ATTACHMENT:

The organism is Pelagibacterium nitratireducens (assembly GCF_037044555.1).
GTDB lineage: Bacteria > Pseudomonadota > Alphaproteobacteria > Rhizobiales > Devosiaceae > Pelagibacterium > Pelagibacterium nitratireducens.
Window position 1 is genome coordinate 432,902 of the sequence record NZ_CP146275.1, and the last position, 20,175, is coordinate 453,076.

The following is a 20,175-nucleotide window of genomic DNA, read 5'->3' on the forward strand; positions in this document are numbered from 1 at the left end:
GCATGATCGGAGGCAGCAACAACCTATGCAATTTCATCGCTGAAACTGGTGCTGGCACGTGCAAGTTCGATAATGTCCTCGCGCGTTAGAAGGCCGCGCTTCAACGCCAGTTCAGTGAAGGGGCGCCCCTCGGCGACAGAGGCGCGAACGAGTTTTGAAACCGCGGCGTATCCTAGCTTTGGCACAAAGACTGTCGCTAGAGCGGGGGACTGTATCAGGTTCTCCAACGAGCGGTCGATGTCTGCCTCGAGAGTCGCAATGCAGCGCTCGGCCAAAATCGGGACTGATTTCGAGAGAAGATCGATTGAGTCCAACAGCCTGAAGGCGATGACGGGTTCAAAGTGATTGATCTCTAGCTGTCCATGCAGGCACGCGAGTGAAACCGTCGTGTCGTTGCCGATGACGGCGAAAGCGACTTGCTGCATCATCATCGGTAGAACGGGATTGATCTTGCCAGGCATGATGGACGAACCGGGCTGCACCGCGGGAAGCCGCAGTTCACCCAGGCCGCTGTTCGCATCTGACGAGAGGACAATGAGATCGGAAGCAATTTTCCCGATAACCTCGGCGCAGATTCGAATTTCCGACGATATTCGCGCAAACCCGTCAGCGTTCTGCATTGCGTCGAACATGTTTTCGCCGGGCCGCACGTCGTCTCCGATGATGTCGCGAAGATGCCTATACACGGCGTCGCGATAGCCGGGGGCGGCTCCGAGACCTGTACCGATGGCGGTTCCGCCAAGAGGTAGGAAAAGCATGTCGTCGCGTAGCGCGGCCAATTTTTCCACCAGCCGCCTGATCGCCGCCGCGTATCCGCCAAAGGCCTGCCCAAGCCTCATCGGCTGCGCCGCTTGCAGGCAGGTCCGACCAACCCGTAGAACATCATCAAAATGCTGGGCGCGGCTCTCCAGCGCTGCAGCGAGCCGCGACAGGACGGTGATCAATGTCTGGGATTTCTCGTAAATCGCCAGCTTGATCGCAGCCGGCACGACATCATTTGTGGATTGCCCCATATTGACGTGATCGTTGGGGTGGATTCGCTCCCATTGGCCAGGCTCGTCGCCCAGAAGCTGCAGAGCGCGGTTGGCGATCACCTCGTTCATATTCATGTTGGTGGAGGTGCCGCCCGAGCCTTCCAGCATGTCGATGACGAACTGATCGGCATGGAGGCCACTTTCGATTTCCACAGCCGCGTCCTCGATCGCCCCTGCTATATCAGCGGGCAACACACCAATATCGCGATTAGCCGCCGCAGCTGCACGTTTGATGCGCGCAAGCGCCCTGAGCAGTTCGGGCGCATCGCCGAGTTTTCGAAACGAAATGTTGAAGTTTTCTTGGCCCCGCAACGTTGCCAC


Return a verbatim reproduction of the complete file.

The organism is Pelagibacterium nitratireducens (assembly GCF_037044555.1).
GTDB lineage: Bacteria > Pseudomonadota > Alphaproteobacteria > Rhizobiales > Devosiaceae > Pelagibacterium > Pelagibacterium nitratireducens.
Window position 1 is genome coordinate 432,902 of the sequence record NZ_CP146275.1, and the last position, 20,175, is coordinate 453,076.

The following is a 20,175-nucleotide window of genomic DNA, read 5'->3' on the forward strand; positions in this document are numbered from 1 at the left end:
GCATGATCGGAGGCAGCAACAACCTATGCAATTTCATCGCTGAAACTGGTGCTGGCACGTGCAAGTTCGATAATGTCCTCGCGCGTTAGAAGGCCGCGCTTCAACGCCAGTTCAGTGAAGGGGCGCCCCTCGGCGACAGAGGCGCGAACGAGTTTTGAAACCGCGGCGTATCCTAGCTTTGGCACAAAGACTGTCGCTAGAGCGGGGGACTGTATCAGGTTCTCCAACGAGCGGTCGATGTCTGCCTCGAGAGTCGCAATGCAGCGCTCGGCCAAAATCGGGACTGATTTCGAGAGAAGATCGATTGAGTCCAACAGCCTGAAGGCGATGACGGGTTCAAAGTGATTGATCTCTAGCTGTCCATGCAGGCACGCGAGTGAAACCGTCGTGTCGTTGCCGATGACGGCGAAAGCGACTTGCTGCATCATCATCGGTAGAACGGGATTGATCTTGCCAGGCATGATGGACGAACCGGGCTGCACCGCGGGAAGCCGCAGTTCACCCAGGCCGCTGTTCGCATCTGACGAGAGGACAATGAGATCGGAAGCAATTTTCCCGATAACCTCGGCGCAGATTCGAATTTCCGACGATATTCGCGCAAACCCGTCAGCGTTCTGCATTGCGTCGAACATGTTTTCGCCGGGCCGCACGTCGTCTCCGATGATGTCGCGAAGATGCCTATACACGGCGTCGCGATAGCCGGGGGCGGCTCCGAGACCTGTACCGATGGCGGTTCCGCCAAGAGGTAGGAAAAGCATGTCGTCGCGTAGCGCGGCCAATTTTTCCACCAGCCGCCTGATCGCCGCCGCGTATCCGCCAAAGGCCTGCCCAAGCCTCATCGGCTGCGCCGCTTGCAGGCAGGTCCGACCAACCCGTAGAACATCATCAAAATGCTGGGCGCGGCTCTCCAGCGCTGCAGCGAGCCGCGACAGGACGGTGATCAATGTCTGGGATTTCTCGTAAATCGCCAGCTTGATCGCAGCCGGCACGACATCATTTGTGGATTGCCCCATATTGACGTGATCGTTGGGGTGGATTCGCTCCCATTGGCCAGGCTCGTCGCCCAGAAGCTGCAGAGCGCGGTTGGCGATCACCTCGTTCATATTCATGTTGGTGGAGGTGCCGCCCGAGCCTTCCAGCATGTCGATGACGAACTGATCGGCATGGAGGCCACTTTCGATTTCCACAGCCGCGTCCTCGATCGCCCCTGCTATATCAGCGGGCAACACACCAATATCGCGATTAGCCGCCGCAGCTGCACGTTTGATGCGCGCAAGCGCCCTGAGCAGTTCGGGCGCATCGCCGAGTTTTCGAAACGAAATGTTGAAGTTTTCTTGGCCCCGCAACGTTGCCAC